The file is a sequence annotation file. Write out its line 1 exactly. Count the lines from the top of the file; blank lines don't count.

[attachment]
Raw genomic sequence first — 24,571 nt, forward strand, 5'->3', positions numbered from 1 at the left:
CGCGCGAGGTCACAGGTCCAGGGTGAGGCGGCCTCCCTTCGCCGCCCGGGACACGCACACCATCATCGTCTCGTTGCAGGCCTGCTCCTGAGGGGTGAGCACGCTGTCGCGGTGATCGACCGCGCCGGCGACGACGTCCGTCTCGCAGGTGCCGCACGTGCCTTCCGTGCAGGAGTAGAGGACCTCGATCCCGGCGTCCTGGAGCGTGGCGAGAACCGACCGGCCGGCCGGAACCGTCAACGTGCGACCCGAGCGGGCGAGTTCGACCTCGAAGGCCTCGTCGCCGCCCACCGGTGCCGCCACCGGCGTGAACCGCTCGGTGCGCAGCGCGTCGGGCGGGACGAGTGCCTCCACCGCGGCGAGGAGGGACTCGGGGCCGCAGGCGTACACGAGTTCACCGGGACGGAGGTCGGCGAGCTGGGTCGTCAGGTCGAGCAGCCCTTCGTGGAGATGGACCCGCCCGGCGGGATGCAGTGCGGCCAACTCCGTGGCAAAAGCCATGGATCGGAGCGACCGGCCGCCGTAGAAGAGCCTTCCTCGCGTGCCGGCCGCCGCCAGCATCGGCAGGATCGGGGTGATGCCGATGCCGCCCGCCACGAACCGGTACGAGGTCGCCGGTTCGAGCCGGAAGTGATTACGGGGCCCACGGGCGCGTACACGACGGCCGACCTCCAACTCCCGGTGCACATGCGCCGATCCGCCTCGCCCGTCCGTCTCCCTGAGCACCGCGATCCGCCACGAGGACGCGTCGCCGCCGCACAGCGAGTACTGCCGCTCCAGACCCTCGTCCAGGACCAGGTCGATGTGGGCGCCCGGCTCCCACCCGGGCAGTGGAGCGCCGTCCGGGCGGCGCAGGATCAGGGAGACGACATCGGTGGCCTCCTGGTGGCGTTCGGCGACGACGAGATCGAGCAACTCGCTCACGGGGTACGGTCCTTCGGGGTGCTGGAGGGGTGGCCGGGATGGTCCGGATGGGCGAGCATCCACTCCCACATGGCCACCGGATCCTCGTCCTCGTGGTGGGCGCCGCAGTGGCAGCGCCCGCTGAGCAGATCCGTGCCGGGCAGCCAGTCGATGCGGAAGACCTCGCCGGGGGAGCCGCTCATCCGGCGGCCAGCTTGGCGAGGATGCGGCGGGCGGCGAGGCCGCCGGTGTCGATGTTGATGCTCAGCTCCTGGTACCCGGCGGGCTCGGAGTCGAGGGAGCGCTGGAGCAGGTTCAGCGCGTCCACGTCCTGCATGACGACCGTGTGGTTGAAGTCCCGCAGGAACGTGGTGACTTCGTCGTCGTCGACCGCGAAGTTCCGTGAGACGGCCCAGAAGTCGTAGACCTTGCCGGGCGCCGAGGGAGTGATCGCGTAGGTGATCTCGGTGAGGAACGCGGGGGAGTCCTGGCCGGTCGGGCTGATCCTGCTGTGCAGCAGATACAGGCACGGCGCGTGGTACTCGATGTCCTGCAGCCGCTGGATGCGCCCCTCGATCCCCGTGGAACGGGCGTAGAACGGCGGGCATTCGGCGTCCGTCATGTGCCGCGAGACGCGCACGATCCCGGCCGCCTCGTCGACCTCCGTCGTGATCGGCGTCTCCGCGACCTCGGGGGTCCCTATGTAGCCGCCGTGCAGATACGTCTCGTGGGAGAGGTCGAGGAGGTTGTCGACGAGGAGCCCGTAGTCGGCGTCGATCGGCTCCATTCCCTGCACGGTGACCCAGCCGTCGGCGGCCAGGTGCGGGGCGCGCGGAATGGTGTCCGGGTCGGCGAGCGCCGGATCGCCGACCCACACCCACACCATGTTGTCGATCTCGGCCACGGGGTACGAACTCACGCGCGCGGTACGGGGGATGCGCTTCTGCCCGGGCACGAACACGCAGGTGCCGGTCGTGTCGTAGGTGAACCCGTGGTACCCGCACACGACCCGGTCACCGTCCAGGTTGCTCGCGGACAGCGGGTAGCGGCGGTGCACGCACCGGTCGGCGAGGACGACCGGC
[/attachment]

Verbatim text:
Raw genomic sequence first — 24,571 nt, forward strand, 5'->3', positions numbered from 1 at the left: